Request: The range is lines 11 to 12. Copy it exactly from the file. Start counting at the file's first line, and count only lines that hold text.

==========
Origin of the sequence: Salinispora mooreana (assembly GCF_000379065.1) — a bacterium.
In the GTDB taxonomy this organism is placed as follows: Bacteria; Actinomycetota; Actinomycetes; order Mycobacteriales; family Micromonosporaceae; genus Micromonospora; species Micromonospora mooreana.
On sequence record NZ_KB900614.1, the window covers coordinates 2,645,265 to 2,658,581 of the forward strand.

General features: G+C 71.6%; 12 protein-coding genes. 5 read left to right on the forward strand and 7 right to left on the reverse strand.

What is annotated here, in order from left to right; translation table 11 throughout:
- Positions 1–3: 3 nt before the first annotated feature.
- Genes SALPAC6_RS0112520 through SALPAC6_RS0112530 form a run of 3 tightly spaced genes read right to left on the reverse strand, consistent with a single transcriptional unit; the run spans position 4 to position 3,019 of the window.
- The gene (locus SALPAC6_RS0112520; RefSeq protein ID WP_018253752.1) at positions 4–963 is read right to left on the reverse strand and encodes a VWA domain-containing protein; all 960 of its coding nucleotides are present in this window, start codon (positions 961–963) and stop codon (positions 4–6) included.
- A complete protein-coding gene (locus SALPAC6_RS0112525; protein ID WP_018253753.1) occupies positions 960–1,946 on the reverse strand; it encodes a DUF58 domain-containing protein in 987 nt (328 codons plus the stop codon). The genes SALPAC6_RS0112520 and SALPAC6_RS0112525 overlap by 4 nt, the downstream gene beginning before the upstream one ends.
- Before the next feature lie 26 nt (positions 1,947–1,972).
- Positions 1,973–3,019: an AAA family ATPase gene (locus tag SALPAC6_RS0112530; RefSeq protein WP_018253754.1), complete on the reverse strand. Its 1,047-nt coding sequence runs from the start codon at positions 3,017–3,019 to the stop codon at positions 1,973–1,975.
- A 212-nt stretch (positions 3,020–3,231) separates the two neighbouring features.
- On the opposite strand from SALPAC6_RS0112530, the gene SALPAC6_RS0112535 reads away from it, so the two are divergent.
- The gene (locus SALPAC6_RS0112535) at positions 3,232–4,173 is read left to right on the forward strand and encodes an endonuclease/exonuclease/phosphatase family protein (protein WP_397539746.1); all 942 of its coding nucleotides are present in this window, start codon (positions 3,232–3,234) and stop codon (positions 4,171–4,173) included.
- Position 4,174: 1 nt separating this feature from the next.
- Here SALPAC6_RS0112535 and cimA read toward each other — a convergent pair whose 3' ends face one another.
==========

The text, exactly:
- Positions 1,973–3,019: an AAA family ATPase gene (locus tag SALPAC6_RS0112530; RefSeq protein WP_018253754.1), complete on the reverse strand. Its 1,047-nt coding sequence runs from the start codon at positions 3,017–3,019 to the stop codon at positions 1,973–1,975.
- A 212-nt stretch (positions 3,020–3,231) separates the two neighbouring features.